FIG. 9 illustrates the use of a current transformer 60 in association with a parallel circuit 70 comprised of a plurality of series circuits 72-80. This embodiment is intended for variable frequency operation. The series circuits 72-78 each contain a capacitor in series with a switching element 82, such as a triac, which is selectively activated by a control circuit, as illustrated in FIG. 11, to connect one of the capacitors 80 in series with the secondary 64 to reflect into the primary 68 a capacitance equal to the value of the capacitance in the series circuit in which the switching element is turned on times the square of the turns ratio which, as indicated, is 20.

The capacitance values, as illustrated in FIG. 9, have been chosen for a frequency range of operation between 200 and 600 Hz. which produce a voltage drop across the inductance of a 150 foot feeder of 4/0 aluminum rated at 435 amps of 8.47 volts at 250 Hz., 11.85 volts at 350 Hz., 15.24 volts at 450 Hz. and 18.63 volts at 550 Hz. The resultant 20:1 turns ratio reflects effective capacitance in to the primary produced by the 82 μF capacitance at 250 Hz. of 32,695 μF by the 42 μF capacitance at 350 Hz. of 16,692 μF, by the 25 μF capacitance at 450 Hz. of 10,095 μF and by the 17 μF capacitance at 550 Hz. of 6,757 μF. However, the reduction of the inductive reactance at the stated frequencies reduces the voltage drop across the feeder to produce substantial weight savings. Otherwise, without cancellation of the inductive reactance, proportionally larger wire would be required to insure that a maximum feeder drop is not exceeded.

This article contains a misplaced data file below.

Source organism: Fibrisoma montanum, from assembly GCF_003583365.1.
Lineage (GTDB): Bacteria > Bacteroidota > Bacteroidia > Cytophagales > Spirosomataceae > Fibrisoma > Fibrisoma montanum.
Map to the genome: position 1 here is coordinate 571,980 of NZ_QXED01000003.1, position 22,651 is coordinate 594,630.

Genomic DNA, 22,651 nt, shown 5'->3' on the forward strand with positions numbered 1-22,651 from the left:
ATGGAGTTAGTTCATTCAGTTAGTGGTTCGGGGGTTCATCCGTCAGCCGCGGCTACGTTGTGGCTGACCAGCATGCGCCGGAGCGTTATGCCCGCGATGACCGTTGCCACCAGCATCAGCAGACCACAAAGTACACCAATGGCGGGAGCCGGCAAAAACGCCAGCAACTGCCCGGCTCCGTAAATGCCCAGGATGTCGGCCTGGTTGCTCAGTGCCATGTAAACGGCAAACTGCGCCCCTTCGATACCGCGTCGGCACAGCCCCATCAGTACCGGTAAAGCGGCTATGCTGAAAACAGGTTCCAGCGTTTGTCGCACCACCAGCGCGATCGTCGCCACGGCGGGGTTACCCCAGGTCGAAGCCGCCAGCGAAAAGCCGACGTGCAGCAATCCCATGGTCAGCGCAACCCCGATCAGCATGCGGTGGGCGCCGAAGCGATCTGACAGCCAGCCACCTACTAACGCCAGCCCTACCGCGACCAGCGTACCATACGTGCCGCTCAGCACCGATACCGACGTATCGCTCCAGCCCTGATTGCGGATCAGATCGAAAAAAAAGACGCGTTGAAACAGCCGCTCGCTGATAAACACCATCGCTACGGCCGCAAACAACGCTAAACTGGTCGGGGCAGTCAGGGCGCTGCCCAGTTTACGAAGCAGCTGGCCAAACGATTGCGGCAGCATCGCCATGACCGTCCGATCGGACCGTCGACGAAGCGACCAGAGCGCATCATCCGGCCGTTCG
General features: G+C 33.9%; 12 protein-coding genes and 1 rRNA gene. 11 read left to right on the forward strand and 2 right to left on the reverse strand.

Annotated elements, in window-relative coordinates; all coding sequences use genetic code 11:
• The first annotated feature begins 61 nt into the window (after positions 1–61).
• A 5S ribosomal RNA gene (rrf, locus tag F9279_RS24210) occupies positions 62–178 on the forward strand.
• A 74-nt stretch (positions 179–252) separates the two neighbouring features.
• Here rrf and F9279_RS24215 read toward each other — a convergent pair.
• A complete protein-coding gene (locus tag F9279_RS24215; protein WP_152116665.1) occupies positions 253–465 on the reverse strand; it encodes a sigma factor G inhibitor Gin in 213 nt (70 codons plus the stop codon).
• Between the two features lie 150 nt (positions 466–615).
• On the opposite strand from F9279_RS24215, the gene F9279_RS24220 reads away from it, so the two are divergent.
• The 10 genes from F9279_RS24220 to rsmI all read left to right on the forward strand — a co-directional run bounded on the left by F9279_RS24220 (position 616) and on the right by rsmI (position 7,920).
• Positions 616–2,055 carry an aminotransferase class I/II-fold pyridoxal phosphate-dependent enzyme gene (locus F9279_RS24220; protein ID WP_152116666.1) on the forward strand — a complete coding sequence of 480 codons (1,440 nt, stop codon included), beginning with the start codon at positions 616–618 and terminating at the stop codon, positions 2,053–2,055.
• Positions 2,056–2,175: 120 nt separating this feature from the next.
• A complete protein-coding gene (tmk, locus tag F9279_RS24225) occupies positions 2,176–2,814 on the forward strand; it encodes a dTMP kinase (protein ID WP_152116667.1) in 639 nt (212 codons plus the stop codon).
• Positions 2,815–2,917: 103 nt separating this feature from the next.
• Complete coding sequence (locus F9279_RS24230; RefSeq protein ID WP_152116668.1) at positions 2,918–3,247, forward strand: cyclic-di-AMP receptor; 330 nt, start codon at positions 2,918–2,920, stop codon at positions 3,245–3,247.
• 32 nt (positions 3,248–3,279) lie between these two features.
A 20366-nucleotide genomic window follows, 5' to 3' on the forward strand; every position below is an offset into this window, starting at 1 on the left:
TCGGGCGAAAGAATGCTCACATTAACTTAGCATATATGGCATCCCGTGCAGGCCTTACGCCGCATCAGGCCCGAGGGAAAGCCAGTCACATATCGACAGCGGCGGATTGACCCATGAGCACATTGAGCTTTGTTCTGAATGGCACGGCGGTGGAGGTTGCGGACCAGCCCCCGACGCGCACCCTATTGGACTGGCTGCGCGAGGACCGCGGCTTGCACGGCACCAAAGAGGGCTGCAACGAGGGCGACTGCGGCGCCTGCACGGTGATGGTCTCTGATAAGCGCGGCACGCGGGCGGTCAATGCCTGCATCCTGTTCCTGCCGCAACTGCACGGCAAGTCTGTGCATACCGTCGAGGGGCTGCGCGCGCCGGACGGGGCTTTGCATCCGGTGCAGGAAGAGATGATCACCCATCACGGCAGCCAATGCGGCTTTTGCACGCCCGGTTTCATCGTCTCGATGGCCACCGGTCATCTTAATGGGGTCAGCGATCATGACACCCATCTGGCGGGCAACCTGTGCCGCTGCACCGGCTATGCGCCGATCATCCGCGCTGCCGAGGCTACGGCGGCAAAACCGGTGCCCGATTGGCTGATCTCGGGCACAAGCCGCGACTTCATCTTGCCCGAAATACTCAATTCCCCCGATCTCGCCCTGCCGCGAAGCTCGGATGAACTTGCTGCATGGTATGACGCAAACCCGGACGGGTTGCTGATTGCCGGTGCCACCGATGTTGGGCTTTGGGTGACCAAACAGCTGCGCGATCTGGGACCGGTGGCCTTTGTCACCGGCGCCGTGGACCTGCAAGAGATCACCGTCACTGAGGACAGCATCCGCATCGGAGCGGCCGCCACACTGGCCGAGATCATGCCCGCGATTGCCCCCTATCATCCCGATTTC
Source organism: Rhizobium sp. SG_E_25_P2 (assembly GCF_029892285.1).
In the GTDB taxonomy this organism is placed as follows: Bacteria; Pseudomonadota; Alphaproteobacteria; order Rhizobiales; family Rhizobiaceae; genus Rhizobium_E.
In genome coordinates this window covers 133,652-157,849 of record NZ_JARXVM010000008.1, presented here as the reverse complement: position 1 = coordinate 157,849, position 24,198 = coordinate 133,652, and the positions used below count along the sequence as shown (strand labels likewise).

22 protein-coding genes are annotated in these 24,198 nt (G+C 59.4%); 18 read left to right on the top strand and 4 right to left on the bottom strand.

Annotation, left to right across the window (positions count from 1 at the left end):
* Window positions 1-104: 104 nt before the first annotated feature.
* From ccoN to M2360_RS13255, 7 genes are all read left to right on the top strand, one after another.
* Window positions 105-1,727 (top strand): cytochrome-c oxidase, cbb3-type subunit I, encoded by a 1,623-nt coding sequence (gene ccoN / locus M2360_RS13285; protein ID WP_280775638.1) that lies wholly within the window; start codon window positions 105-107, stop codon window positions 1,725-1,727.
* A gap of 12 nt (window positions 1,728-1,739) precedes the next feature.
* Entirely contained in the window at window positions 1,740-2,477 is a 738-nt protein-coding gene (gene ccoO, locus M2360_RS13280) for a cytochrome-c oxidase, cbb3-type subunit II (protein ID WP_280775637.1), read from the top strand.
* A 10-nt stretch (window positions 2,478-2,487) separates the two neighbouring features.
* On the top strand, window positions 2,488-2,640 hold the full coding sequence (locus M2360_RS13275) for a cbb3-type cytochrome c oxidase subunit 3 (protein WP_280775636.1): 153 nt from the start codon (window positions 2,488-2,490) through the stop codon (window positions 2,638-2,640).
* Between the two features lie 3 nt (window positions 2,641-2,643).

FIG. 10 illustrates a parallel circuit 90 which does not use a current transformer while performing the equivalent cancellation of inductive reactance at the frequencies discussed above. This embodiment is also intended for variable frequency operation in the same frequency range as FIG. 9. In place of the reflected capacitance from a secondary of a current transformer as illustrated in FIG. 9, the plurality of series series circuits 92-98 each contain a capacitor 100 and a switching element 102 which is selectably activated to connect in series with the feeder 14 one of four capacitances as illustrated. As can be seen, because a current transformer has not been used to reflect in the capacitance from the secondary, the capacitance values which are required in the parallel circuit are scaled up by a factor equal to the square of the turns ratio.